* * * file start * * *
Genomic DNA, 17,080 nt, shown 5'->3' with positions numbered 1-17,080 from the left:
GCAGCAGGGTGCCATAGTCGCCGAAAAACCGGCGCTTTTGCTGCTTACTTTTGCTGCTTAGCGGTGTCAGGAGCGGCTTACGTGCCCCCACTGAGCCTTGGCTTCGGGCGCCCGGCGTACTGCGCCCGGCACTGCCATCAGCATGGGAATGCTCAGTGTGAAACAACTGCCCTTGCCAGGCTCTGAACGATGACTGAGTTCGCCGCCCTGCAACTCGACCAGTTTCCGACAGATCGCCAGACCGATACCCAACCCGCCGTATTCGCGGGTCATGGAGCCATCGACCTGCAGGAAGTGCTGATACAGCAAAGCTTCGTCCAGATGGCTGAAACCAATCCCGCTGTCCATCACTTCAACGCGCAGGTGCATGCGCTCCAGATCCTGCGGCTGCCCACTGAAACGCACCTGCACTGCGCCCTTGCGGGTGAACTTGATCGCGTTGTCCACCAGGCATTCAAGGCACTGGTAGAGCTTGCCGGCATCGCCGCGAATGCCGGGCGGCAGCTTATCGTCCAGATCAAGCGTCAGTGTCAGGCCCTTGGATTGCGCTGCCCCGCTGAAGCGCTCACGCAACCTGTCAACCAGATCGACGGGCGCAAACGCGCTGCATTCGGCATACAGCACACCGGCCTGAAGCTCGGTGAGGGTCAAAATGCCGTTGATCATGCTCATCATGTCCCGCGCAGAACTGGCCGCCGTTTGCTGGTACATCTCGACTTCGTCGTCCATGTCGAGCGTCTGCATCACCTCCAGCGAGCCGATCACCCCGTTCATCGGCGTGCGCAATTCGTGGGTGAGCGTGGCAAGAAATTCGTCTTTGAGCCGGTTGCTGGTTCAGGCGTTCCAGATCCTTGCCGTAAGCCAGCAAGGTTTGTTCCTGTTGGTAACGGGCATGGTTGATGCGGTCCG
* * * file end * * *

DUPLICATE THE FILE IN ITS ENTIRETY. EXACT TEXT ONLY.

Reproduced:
Genomic DNA, 17,080 nt, shown 5'->3' with positions numbered 1-17,080 from the left:
GCAGCAGGGTGCCATAGTCGCCGAAAAACCGGCGCTTTTGCTGCTTACTTTTGCTGCTTAGCGGTGTCAGGAGCGGCTTACGTGCCCCCACTGAGCCTTGGCTTCGGGCGCCCGGCGTACTGCGCCCGGCACTGCCATCAGCATGGGAATGCTCAGTGTGAAACAACTGCCCTTGCCAGGCTCTGAACGATGACTGAGTTCGCCGCCCTGCAACTCGACCAGTTTCCGACAGATCGCCAGACCGATACCCAACCCGCCGTATTCGCGGGTCATGGAGCCATCGACCTGCAGGAAGTGCTGATACAGCAAAGCTTCGTCCAGATGGCTGAAACCAATCCCGCTGTCCATCACTTCAACGCGCAGGTGCATGCGCTCCAGATCCTGCGGCTGCCCACTGAAACGCACCTGCACTGCGCCCTTGCGGGTGAACTTGATCGCGTTGTCCACCAGGCATTCAAGGCACTGGTAGAGCTTGCCGGCATCGCCGCGAATGCCGGGCGGCAGCTTATCGTCCAGATCAAGCGTCAGTGTCAGGCCCTTGGATTGCGCTGCCCCGCTGAAGCGCTCACGCAACCTGTCAACCAGATCGACGGGCGCAAACGCGCTGCATTCGGCATACAGCACACCGGCCTGAAGCTCGGTGAGGGTCAAAATGCCGTTGATCATGCTCATCATGTCCCGCGCAGAACTGGCCGCCGTTTGCTGGTACATCTCGACTTCGTCGTCCATGTCGAGCGTCTGCATCACCTCCAGCGAGCCGATCACCCCGTTCATCGGCGTGCGCAATTCGTGGGTGAGCGTGGCAAGAAATTCGTCTTTGAGCCGGTTGCTGGTTCAGGCGTTCCAGATCCTTGCCGTAAGCCAGCAAGGTTTGTTCCTGTTGGTAACGGGCATGGTTGATGCGGTCCG